If you can’t afford to put up a fence, you can use some sturdy sticks and black mylar tape to make a restrictive area around the pond. Tie the mylar tape at different heights, and even though they can be flown over by the geese, they will be unable to see it, making it difficult for them to get back out of the pond. They will soon tire of it and look for somewhere else to stay.

Method 5: Change the Landscape

Again, geese like wide open spaces, and if your lawn fits the description, that may be why you are dealing with geese right now. Plant low-growing shrubs all around the vicinity to make them feel a little less at home.

Method 6: Use Technology

The problem of getting rid of geese has been around for a while, and as a response, some fairly simple technological solutions have been created. Audio repellents have been created to transmit recorded distress signals that are amplified across your property. This method can be quite effective, especially if you don’t mind the noise.

If you have a sprinkler system installed in your house, the Havahart Spray Away is a technology that you can build in your sprinkler system. The spray away is equipped with a motion sensor that will give a hard squirt of water at anything (or anyone) loitering in your grounds. Make sure it’s turned off when you’re doing chores in your lawn to avoid becoming a target.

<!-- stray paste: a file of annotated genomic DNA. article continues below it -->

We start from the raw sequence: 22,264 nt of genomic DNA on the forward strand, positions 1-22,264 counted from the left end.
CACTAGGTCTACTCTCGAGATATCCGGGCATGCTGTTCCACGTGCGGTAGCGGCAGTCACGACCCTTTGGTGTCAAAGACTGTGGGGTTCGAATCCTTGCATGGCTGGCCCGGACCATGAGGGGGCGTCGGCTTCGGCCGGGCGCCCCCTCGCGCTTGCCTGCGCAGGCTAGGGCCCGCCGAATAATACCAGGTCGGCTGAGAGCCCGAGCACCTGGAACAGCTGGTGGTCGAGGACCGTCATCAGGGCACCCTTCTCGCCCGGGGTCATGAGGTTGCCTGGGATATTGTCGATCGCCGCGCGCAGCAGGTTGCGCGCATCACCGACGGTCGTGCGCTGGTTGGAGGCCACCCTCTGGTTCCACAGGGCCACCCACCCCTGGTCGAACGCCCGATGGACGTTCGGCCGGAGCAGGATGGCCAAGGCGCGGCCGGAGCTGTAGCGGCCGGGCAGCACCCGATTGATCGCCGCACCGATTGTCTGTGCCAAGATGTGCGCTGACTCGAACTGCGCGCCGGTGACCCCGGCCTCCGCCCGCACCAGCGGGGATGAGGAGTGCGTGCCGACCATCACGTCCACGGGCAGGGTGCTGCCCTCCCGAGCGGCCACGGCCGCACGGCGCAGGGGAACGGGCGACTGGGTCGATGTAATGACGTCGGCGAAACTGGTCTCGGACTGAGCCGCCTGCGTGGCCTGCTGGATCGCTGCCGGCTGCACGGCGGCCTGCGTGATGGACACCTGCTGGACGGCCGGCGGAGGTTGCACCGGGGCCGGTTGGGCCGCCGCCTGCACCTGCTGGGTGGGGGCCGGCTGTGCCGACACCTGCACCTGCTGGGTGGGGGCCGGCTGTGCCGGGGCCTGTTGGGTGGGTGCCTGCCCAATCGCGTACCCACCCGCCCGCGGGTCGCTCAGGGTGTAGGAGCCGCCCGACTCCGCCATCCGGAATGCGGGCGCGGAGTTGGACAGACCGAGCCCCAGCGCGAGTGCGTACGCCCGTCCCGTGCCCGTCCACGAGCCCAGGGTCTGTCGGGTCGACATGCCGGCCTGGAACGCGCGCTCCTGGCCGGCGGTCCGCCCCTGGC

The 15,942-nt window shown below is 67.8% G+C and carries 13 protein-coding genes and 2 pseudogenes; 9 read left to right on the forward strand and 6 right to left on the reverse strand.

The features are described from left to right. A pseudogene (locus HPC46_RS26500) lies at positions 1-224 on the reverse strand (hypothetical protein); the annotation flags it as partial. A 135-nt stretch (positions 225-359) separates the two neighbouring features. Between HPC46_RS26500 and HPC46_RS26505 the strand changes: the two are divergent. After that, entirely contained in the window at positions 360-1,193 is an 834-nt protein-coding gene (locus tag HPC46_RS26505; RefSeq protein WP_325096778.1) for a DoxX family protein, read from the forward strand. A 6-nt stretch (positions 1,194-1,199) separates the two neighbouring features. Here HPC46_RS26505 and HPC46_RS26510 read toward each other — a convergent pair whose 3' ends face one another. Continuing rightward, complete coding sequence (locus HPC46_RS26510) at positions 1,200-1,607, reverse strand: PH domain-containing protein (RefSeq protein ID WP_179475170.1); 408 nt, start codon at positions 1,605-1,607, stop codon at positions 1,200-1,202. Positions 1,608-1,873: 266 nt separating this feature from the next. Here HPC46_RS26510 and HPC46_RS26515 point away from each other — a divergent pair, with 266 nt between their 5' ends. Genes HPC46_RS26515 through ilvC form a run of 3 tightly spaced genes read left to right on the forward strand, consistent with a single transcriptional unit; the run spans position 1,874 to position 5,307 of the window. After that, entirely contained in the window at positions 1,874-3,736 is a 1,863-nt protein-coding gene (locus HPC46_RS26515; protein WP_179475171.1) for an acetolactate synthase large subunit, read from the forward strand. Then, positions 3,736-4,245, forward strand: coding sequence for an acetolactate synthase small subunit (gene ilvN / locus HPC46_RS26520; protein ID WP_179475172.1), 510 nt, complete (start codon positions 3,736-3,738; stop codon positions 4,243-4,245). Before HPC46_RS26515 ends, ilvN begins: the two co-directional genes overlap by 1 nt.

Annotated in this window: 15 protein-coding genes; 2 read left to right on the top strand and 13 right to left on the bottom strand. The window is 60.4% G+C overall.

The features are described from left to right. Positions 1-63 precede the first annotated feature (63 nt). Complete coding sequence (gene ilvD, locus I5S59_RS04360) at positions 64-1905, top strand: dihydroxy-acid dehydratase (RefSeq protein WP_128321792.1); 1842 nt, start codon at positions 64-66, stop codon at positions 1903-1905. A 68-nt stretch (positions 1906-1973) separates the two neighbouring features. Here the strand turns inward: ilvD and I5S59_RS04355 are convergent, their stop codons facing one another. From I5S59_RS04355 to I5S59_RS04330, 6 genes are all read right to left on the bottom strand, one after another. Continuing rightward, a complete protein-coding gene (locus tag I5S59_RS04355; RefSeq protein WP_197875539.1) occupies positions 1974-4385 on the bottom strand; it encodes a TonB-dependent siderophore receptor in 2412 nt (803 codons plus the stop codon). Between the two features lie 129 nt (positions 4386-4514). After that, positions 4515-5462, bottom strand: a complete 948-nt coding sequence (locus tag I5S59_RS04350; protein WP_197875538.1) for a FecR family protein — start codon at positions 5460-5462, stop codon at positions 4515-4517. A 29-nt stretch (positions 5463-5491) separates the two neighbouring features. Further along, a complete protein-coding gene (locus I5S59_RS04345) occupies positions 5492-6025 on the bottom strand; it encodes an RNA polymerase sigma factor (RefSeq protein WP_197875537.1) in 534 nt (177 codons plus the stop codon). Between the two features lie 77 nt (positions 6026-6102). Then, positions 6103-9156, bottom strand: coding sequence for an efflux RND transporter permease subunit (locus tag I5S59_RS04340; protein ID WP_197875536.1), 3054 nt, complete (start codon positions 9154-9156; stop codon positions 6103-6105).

Geese sleep on the water to avoid easy attack from predators. There are companies who have created a device that would float in the water and flash light every two seconds during the nighttime. This will disturb the geese’s sleep throughout the night, and come a few days, they’re likely to choose another place to sleep in.

Method 7: Chemical Means

There are a number of goose-specific chemical repellents that are available in the market today. They are all non-toxic substances and have varying chemical effects on the geese. Some make your lawn grasses smell and taste bad, while others cause indigestion in the geese. Depending on the brand you get, these chemicals can stay on your lawn for two mowings. They are also safe for humans and plants.

Method 8: Hunting Geese

As mentioned, the numbers of migratory geese have been dwindling and hunting may not be an option for many parts of the country. However, you can apply a permit to hunt down geese or tamper with their eggs that are within your property. You will have to prove that the geese are making substantial damage and distress for you to take such measures.

Some states also have goose hunting seasons for the local goose population (not the migratory), which can help with the problem. Keep in mind that you will have to be licensed to hunt geese, and the gear that you will need to do so may probably cost you more money than you expect.

Keep in mind that hunting geese should be your last option among the many options that you can explore. While it’s true that geese can cause property and crop damage, consider that they’re only doing so to survive and multiply.

There is also an international organization called Geese Peace dedicated to the elimination of geese without breaking any laws. After all, a concerted effort is still best in getting rid of a common problem.

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Nicole Harding